Allocation of Parental Responsibilities and Child Support
If you have children but are not married to the other parent, both parents still maintain all the rights and responsibilities to the child as if you were married—including decision-making responsibility (sometimes known as “custody”), parenting time (sometimes known as “visitation”), child support, college, and relocation issues.
Allocation of Parental Responsibilities
While most divorces are emotionally complex, they’re far more challenging when children are involved. Our goal is always to resolve child-related issues with your children’s welfare as the top priority. Some of the most common terms in custody cases are:
- Joint decision-making, when parents can set aside their personal conflicts and make joint decisions for their children.
- Sole decision-making, giving one parent authority to make the major decisions involving the children.
- Allocation of parenting time, deciding where and with which parent the children will reside.
If you or your former partner wishes to move to another state with the children, this is an issue separate from allocation of parental responsibilities called relocation. While the court uses a best-interest-of-the-child test for both allocation of parental responsibilities and relocation issues, the standard for relocation is different from that in an allocation of parental responsibilities matter. It is important that your lawyer understands the differences when pursuing these issues and we are always up to date on recent case law.
In most cases, the parent who is not awarded residential or physical custody is required to pay child support to the other parent. Illinois law follows guidelines for calculating child support, based on the number of children in your case. The Court can, however, deviate from these guidelines. The Court will also address expenses like daycare, health insurance, and extracurricular activities.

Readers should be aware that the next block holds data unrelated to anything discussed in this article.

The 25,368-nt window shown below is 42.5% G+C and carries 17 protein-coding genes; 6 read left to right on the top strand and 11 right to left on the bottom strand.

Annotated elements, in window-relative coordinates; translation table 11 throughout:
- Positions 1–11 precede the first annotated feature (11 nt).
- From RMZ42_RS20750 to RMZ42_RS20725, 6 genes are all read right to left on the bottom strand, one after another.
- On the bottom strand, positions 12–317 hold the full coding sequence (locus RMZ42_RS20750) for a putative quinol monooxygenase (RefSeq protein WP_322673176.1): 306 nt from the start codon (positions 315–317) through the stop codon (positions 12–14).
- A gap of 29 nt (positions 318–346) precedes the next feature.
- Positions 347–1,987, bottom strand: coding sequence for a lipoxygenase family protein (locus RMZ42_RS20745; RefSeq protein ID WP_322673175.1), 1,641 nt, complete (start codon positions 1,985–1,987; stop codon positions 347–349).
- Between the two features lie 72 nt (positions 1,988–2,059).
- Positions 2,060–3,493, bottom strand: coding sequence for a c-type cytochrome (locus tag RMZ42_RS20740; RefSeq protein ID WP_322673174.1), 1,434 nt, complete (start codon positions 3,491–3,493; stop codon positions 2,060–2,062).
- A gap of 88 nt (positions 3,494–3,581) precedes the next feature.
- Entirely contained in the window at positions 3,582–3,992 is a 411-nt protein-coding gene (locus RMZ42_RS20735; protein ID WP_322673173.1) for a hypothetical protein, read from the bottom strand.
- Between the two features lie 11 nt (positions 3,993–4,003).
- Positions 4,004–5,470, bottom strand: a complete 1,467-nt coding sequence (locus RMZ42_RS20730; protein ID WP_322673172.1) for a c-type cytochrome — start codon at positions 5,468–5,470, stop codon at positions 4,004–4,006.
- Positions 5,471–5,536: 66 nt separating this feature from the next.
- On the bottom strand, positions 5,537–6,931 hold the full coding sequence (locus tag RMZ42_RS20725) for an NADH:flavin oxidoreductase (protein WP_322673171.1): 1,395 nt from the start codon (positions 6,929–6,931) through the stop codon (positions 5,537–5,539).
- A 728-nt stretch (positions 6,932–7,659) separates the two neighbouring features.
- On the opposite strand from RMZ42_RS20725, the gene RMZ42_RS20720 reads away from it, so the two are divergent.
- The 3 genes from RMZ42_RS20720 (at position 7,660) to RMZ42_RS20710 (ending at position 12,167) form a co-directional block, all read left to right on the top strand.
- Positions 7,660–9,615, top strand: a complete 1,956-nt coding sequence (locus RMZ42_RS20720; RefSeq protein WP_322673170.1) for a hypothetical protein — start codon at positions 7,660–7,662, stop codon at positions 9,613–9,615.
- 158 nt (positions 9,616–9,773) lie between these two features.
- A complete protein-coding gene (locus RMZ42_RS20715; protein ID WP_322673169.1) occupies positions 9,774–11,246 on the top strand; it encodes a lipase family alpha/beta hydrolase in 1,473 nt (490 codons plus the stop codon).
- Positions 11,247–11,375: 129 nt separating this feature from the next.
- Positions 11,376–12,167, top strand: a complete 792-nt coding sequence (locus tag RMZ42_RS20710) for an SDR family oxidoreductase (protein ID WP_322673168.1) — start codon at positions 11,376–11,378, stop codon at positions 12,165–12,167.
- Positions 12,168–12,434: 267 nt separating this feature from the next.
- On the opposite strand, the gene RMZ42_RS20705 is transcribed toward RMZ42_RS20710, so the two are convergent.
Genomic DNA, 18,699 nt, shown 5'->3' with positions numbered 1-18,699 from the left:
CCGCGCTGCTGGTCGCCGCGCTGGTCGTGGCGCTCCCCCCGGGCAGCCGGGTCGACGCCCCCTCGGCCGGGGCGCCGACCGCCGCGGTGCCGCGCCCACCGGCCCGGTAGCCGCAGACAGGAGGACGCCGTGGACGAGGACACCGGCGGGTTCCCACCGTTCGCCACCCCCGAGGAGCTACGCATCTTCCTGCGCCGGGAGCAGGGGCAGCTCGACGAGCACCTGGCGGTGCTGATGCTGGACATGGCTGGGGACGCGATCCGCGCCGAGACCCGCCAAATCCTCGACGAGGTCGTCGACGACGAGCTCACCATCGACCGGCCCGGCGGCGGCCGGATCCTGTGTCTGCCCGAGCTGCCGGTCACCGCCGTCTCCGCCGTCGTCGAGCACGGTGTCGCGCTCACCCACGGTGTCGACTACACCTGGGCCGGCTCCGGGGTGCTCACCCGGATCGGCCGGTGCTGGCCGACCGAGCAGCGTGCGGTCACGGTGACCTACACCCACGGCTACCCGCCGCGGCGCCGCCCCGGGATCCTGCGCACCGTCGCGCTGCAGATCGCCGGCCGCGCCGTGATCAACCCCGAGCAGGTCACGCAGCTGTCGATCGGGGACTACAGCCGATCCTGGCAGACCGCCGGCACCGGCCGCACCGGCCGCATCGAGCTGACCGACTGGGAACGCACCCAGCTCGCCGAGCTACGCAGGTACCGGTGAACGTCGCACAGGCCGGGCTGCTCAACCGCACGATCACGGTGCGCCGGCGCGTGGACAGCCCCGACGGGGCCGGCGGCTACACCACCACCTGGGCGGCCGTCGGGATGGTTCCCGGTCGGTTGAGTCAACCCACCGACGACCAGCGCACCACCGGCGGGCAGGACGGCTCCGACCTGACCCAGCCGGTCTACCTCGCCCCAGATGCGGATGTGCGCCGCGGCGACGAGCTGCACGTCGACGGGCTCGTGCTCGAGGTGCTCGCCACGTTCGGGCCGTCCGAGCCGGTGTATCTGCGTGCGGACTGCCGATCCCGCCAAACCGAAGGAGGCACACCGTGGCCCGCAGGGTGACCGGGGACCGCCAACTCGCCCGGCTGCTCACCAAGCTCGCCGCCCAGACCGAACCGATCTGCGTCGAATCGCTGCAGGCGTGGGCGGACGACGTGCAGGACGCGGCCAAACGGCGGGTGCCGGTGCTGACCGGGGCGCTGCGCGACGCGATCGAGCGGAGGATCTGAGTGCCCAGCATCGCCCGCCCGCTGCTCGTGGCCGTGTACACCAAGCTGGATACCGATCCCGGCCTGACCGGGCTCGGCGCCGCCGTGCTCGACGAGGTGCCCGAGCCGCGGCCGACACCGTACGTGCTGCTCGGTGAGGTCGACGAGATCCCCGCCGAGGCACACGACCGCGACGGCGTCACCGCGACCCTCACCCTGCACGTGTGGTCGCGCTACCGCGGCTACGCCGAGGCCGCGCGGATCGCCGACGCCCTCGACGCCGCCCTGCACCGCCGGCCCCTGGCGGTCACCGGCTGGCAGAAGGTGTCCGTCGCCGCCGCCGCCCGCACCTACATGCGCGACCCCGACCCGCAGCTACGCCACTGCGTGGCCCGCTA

Illinois law follows guidelines for calculating child support, based upon the number of children in your case, the income of the parties, and the allocation of parenting time.
In every case involving allocation of parental responsibilities, relocation and/or child support, our top priority is making sure you get the best results for your children.
Post-Decree Modification or Enforcement
There are two primary reasons why you might need to return to Court after a final decision or agreement is entered in your case:
o Enforcing the Judgment: If your former spouse or partner was supposed to do something but refuses to, you may seek enforcement of those terms. If the Court finds that the non-compliance was without justification, the Court can award you reasonable attorneys’ fees.
o Modifying the Judgment: Property division is not modifiable but other issues (such as the amount of child support or maintenance, or the allocation of parental responsibilities) can be altered under specific conditions. We are prepared to help you analyze your situation to determine if you meet the grounds necessary to seek modification.
Please contact us for a free, face-to-face consultation.
We handle cases throughout Cook, Lake, and Will Counties. Please call or send an email, so we can schedule your free initial consultation.